Right from your initial phone call, reiterate that you’re always open to their suggestions and feedback. Reassure them that you won’t be offended at the first sight of criticism. Instead, you’ll use and implement those tweaks to continuously improve moving forward.
It’s imperative that you emphasize to your clients how much you value their feedback on your work. Once they understand that they’re actually helping—and not hurting—you, they’re much more likely to be a little more generous with their constructive criticism.
Even with those steps in place, clients could still be a little reserved or tight-lipped with their feedback. It’s in these circumstances when you should plan to explicitly ask them for their suggestions and expertise.
Is there a piece of the project that you’re feeling stuck on? Loop in your client, tell them to take a look, and then ask what tips or thoughts they have. Is there a part that you think is especially awesome and want to ensure they agree? Make a note of that when you turn the project in.
You’re great at what you do. But, ultimately, your client still has a better understanding of their own business and what they’re trying to accomplish with your work—you rely on their insights and expertise. Specifically ask for their thoughts or opinions, and they’ll begin to understand that too.
Freelance clients can often be tight-lipped with feedback. Click To Tweet
Email is convenient. But, being that it’s pretty impersonal, it can also make it a little tricky to have those tough conversations.
If you’re truly eager to soak up some helpful feedback, you need to be prepared to step away from your inbox and have an actual discussion with your client—whether that’s through a video conference, an in-person meeting, or a phone call.
Email will never be able to pick up on the intended tone and delivery of a message, meaning that your client will be able to more adequately share his or her thoughts through a more personal conversation. Additionally, this gives your client the time and ability to talk things through in detail, and allows you to immediately ask any follow-up questions for clarity.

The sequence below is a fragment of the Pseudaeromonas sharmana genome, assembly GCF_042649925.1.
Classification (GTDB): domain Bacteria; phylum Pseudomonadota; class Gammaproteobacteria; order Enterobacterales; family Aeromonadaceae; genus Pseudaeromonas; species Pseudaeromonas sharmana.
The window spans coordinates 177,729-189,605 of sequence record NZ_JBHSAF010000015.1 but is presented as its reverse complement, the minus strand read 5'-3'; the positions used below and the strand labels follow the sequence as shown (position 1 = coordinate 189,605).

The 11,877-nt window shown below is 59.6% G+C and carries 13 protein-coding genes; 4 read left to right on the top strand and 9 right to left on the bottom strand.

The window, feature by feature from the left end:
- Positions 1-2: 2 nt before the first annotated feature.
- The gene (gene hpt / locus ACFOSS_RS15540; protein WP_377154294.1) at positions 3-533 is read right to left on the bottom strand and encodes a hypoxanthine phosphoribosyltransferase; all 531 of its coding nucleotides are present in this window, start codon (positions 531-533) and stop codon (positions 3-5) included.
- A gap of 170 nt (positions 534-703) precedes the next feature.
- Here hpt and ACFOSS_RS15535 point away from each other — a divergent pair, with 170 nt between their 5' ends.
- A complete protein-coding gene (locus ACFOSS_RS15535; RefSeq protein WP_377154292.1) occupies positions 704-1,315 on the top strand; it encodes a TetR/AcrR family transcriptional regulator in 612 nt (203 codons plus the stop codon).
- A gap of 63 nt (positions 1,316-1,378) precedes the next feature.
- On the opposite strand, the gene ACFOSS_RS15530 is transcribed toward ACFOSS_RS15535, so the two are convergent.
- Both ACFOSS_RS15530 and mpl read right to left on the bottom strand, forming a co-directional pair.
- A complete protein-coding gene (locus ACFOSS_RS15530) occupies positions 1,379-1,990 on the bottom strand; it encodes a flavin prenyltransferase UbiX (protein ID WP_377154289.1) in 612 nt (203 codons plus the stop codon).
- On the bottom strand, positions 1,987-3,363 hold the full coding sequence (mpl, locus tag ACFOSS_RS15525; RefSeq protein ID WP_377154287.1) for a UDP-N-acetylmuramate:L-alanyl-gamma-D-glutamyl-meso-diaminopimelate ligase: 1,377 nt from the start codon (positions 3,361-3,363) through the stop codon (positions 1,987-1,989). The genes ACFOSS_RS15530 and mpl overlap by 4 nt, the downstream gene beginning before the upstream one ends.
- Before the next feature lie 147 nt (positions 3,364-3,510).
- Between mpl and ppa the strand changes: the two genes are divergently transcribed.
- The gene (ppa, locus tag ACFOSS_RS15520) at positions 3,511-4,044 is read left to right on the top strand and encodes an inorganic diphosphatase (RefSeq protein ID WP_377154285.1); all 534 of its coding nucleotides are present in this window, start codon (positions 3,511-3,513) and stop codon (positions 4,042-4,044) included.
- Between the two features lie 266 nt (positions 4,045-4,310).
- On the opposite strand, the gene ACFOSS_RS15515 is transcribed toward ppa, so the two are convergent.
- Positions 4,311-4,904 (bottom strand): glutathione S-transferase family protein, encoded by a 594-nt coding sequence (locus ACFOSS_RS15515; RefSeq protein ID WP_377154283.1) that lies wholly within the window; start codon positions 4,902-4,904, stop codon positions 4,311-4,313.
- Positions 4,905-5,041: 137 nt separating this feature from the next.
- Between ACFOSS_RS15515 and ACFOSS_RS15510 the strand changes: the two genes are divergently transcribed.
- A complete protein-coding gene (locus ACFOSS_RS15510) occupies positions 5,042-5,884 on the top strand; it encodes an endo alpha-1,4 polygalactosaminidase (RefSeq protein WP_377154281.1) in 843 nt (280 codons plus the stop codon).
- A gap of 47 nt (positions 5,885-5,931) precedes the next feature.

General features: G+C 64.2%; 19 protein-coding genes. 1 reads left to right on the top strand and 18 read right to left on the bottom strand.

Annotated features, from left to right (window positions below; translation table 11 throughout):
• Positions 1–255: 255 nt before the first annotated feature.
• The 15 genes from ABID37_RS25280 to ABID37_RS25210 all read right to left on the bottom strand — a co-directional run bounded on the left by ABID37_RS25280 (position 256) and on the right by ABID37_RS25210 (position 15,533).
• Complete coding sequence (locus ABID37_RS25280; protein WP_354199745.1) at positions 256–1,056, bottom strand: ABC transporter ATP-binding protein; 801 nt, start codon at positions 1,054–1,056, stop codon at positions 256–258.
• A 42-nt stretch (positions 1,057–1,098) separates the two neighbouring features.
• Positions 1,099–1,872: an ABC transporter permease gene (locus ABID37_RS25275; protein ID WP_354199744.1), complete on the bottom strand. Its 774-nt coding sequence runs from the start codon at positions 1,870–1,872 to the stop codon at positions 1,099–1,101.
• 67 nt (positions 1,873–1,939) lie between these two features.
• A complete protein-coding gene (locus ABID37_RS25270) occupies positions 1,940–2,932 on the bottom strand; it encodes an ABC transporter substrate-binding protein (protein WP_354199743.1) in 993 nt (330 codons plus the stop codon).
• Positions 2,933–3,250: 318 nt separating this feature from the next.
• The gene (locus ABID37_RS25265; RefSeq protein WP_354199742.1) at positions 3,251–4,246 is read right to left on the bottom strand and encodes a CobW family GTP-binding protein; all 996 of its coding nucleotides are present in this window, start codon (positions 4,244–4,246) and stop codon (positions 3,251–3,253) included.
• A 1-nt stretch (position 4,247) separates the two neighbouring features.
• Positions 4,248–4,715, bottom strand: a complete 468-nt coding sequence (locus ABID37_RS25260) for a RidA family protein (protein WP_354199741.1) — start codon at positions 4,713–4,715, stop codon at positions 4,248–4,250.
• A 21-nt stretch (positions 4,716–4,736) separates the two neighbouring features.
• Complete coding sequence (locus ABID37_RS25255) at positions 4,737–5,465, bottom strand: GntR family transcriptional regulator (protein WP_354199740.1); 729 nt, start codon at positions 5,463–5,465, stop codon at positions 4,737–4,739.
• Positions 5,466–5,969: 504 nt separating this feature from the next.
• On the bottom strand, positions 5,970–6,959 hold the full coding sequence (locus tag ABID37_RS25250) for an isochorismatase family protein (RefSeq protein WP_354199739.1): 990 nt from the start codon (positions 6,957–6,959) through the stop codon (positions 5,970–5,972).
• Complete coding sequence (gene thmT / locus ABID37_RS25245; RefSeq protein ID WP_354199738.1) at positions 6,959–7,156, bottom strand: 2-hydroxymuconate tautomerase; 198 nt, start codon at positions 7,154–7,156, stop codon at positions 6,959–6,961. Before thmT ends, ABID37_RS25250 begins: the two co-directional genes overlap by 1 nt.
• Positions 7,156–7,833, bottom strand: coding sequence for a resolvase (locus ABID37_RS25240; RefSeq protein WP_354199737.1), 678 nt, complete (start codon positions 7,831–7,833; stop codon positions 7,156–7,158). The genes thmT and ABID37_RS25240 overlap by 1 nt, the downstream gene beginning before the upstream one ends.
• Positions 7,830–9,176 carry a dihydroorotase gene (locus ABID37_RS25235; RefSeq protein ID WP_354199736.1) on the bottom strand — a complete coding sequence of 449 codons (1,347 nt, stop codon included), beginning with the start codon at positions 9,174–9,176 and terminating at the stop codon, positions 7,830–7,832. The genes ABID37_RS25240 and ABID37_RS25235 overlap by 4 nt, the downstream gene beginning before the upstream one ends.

Of course, you want feedback from the people who are hiring you and forking over your paychecks. But, are your clients the only resource you can turn to when you’re looking for constructive criticism? Absolutely not.
“Mentors and other freelancers are in many cases a better source of constructive criticism,” says Steve King in his piece for Harvard Business Review.
Build yourself a network of fellow freelancers, advisors, or even other people who frequently work with freelancers like you that you can turn to when you need some feedback. Oftentimes, these people are far more willing to give you some harsher insight, as they aren’t as invested in the project or the relationship as your client is.
The feedback they offer might not always be easy to hear. But, having that outside perspective will ultimately help you create a stronger end result.
As a freelancer, it’s important to get feedback to continuously improve, keep your clients happy, and stay competitive. Follow these steps to make the feedback process a more predictable part of your work process. Start by outlining what you’d like your client arrangements to look like and then go from there. You’ll soon have a streamlined and reliable system in place that will help you consistently get the feedback you need.
What does your feedback process look like? Be sure to drop us a line in the comments below!